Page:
375-14 Idaho Natural Resources Conservation Service and Partners Expand Cover Crop Technology In Idaho.

Wednesday, October 19, 2011
Henry Gonzalez Convention Center, Hall C, Street Level

Marlon Winger1, Amber Moore2, Christine Falen3, Glenn Shewmaker2, Ken Beckmann4, Sidney Hanks5, Loren St.John6, Dan Ogle1 and Richard Johnson1, (1)USDA-NRCS, Boise, ID
(2)University of Idaho, Twin Falls, ID
(3)University of Idaho, Jerome, ID
(4)USDA-NRCS, Rexburg, ID
(5)Generation Farms LLC., St. Anthony, ID
(6)USDA-NRCS, Aberdeen, ID
Throughout Idaho there are many situations where cover crops would benefit the soil and farming operations. During 2010, NRCS and partners promoted cover crop technology through several activities such as cover crop demonstration plantings at the Plant Material Center in Aberdeen, Idaho and with the Yellowstone Soil Conservation District (SCD).   Additionally, the SCD received national Cooperative Conservation Partnership Initiative (CCPI) funds to reduce wind erosion using cover crops in a wheat-potato rotation with 10 farmers signing up for the first year.  Idaho NRCS developed an Agronomy Technical Note to improve the knowledge of employees and producers on cover crops.  Idaho NRCS also refined the cover crop payment schedule for the Environmental Quality Incentive Program (EQIP) Organic Initiative to make it more applicable to organic producers.  Idaho NRCS listed cover crops as a priority issue for the state Conservation Innovation Grant program leading to the University of Idaho Extension being awarded a three-year grant to evaluate cover crop nitrogen mineralization rate and the applicability of the Oregon State University cover crop calculator.  The University of Idaho Extension is also evaluating yield and quality of 12 annual forages to determine their value for both cover crops and grazing. These activities and others will be documented during the poster session.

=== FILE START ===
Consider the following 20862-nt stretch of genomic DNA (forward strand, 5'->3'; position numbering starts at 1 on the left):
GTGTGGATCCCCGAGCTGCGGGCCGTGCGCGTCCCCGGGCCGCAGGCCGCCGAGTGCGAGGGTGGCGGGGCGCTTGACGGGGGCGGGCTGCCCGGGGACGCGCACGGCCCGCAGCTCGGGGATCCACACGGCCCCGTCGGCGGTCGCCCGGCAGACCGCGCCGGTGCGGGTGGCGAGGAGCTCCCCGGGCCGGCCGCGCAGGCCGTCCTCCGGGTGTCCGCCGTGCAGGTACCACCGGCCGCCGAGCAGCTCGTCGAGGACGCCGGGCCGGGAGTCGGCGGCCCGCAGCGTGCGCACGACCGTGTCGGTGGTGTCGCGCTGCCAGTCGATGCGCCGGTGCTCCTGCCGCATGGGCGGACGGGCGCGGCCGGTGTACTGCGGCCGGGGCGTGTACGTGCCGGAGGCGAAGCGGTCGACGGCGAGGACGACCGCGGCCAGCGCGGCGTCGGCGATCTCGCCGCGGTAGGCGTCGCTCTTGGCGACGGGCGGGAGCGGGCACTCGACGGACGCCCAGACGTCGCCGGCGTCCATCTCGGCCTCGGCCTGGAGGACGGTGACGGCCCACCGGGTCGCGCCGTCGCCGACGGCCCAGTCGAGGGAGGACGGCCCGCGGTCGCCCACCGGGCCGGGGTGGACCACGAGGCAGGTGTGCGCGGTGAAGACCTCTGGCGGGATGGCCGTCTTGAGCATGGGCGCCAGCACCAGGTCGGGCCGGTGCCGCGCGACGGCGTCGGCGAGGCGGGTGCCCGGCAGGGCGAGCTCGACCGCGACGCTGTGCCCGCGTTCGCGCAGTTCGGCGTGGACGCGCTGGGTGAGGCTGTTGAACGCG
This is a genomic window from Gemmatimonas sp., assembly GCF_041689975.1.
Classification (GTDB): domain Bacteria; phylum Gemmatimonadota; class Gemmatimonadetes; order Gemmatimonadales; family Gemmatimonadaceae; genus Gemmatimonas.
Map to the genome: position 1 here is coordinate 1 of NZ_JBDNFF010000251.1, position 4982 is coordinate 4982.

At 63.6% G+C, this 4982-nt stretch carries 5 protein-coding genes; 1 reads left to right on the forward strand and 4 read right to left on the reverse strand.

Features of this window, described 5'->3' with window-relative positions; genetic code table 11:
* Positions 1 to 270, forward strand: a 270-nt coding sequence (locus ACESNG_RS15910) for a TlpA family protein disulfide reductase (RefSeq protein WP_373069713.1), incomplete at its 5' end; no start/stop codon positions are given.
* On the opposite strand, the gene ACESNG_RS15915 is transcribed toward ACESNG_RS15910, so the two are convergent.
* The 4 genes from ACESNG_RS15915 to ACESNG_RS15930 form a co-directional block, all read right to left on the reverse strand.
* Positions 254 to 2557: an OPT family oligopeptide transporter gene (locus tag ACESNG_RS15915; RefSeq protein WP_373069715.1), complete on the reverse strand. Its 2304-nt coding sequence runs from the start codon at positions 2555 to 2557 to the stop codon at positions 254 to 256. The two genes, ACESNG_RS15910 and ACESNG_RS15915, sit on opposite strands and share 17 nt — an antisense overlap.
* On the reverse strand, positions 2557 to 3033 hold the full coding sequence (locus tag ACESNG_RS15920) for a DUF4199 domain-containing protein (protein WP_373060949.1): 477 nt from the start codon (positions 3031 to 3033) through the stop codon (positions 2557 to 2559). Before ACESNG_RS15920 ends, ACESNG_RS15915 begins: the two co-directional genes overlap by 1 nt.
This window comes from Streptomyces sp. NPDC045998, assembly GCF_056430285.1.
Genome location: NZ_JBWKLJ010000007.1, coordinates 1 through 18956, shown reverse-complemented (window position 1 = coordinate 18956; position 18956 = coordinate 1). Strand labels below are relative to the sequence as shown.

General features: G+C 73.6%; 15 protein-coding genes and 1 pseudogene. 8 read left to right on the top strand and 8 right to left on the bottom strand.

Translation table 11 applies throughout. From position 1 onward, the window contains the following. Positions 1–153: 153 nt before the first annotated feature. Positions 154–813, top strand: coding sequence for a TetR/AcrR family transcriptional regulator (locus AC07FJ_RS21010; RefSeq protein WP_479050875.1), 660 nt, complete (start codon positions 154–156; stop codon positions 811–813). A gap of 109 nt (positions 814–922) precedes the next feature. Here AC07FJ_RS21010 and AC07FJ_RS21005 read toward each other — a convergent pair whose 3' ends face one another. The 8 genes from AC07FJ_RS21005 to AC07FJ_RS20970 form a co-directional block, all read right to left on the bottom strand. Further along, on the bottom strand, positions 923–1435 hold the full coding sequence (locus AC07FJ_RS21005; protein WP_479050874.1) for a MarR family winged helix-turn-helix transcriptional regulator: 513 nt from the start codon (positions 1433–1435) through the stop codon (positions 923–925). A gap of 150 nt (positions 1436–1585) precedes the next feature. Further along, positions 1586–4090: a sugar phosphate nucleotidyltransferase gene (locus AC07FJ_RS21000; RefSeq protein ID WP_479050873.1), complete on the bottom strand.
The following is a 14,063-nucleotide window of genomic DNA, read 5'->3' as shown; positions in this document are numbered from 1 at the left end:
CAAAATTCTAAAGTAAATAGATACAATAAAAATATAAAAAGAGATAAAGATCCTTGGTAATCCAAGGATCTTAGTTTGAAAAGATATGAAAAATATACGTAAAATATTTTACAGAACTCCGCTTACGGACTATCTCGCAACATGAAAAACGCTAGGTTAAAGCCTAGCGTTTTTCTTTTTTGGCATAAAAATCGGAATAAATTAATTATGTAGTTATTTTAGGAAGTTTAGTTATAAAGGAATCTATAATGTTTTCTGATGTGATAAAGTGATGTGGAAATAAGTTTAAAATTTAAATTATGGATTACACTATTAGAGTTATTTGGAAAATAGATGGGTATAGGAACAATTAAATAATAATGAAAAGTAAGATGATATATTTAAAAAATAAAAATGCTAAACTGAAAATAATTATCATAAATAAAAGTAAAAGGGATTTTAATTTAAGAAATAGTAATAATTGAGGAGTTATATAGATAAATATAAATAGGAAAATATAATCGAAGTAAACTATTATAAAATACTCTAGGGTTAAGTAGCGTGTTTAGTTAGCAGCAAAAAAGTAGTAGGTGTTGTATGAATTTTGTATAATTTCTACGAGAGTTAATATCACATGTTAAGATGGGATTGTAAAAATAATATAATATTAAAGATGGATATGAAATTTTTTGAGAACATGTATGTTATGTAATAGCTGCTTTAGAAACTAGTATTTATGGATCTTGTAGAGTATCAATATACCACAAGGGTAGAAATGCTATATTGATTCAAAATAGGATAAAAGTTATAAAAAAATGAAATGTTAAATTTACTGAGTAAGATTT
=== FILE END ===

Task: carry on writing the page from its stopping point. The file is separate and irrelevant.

See more from this Division: S06 Soil & Water Management & Conservation
See more from this Session: Cover Crops: Impacts on Agronomic Crops, Soil Productivity, and Environmental Quality: II